New Study – Australian Naturalistic Driving Study

Mar 17, 2016 | Research Articles | 0 comments

Australian Naturalistic Driving Study

The trainers and staff at Corporate Driver Training Australia are extremely excited about this new innovative study to study behaviour and habits of drivers in different conditions.

This study is being undertaken by the University of New South Sales (UNSW), in conjunction with Monash University in Victoria which will be known as the Australian Naturalistic Driving Study (ANDS).

The study’s prime objective is to recognise how drivers behave when driving their vehicles in everyday driving conditions and also in safety critical situations.

360 participants from both New South Wales and Victoria will have data collection equipment installed in their cars, equipped with multiple sensors such as video and still camera, GPS, accelerometers, radars to analyse their behaviour.

This data will look upon the habits of the driver, taking note of the speed and lane position of the vehicle driven and also the behaviour and interaction of the car with other road users – cars and trucks, motorcyclists and pedestrians.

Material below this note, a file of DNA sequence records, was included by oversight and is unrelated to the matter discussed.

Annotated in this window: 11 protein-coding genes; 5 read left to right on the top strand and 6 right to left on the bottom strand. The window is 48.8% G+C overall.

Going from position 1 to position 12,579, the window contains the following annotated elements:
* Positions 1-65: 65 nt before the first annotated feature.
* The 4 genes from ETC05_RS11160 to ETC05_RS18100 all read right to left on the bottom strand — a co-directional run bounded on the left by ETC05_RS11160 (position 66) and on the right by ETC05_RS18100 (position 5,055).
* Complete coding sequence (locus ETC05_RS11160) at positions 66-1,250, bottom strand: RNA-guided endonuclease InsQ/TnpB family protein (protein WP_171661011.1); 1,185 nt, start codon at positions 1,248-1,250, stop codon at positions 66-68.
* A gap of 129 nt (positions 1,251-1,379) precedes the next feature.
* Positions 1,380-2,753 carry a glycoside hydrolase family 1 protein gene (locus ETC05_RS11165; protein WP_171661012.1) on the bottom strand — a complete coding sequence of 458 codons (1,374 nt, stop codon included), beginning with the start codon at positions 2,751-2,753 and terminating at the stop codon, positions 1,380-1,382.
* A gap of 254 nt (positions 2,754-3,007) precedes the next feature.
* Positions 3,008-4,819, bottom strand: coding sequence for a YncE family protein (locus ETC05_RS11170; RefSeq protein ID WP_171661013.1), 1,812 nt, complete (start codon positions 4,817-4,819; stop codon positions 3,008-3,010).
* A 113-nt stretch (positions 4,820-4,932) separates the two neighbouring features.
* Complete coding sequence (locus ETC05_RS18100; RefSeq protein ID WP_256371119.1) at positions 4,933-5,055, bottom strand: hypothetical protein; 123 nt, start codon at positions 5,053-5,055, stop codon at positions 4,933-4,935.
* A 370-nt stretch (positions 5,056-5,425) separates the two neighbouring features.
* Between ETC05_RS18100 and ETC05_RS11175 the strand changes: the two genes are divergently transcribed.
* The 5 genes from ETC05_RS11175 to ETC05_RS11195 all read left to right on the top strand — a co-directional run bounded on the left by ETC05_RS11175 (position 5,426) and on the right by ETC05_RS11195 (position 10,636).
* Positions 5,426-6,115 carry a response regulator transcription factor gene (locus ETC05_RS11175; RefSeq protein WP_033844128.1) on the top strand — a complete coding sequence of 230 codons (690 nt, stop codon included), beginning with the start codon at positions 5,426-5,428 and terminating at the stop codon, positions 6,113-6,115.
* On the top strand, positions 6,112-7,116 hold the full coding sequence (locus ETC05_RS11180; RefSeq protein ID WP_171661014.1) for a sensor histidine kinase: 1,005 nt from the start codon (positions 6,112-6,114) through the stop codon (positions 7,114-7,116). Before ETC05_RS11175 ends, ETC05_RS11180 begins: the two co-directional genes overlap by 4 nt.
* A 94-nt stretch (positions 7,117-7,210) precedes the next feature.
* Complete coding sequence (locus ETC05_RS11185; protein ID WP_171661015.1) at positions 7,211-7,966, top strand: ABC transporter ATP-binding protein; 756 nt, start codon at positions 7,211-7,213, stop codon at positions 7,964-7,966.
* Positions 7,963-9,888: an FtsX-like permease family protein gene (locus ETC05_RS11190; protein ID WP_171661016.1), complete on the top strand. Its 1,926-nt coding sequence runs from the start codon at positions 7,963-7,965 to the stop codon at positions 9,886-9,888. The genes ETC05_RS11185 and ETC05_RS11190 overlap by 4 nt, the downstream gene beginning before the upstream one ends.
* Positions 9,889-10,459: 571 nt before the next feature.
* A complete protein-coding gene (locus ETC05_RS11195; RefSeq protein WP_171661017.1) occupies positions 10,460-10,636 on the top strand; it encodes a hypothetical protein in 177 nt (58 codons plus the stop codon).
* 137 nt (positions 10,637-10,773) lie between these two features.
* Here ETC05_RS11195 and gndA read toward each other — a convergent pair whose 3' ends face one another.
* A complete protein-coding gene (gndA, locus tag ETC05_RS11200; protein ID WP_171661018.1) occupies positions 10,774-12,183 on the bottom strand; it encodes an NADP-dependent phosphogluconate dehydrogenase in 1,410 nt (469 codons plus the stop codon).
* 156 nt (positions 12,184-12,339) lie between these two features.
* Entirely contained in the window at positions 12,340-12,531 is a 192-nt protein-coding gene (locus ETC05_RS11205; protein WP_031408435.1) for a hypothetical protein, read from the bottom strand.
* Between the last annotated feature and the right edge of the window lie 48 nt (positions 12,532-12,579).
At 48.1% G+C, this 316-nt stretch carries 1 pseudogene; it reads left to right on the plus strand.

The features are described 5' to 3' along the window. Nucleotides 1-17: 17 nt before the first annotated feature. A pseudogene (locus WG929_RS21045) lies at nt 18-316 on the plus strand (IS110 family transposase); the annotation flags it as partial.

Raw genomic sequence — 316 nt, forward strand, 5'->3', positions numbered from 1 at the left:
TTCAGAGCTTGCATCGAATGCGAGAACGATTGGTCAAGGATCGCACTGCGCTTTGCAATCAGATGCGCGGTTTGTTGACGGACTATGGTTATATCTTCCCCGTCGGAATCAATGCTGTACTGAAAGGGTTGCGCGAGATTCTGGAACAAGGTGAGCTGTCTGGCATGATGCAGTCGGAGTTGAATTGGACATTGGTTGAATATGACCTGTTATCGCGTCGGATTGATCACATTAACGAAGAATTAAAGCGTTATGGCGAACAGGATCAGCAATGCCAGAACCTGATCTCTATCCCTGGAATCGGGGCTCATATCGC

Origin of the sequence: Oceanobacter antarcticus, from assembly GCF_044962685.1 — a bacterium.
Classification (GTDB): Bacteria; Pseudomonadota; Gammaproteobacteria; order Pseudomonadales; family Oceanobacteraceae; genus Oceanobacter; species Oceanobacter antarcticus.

Results from ANDS will be used to help develop new road safety programs and policies that will aim to save lives and lessen the chance of injuries on Australian roads.

The study is still seeking participants to help future road users. If you are interested in participating, you can follow the JOIN THE STUDY links at their website at www.ands.unsw.edu.au

Trainers and staff at Corporate Driver Training Australia are extremely excited about this new innovative study. We devote the majority of our training sessions to analysing driver behaviour and the results of the study are certain to throw up new discussion points in our training sessions. – Understanding Driver Behaviour is at the core of motivating people to take driving seriously.

 

For more information about our driving courses at Corporate Driver Training Australia, please contact us on 1800 757 615 or use our Contact Form.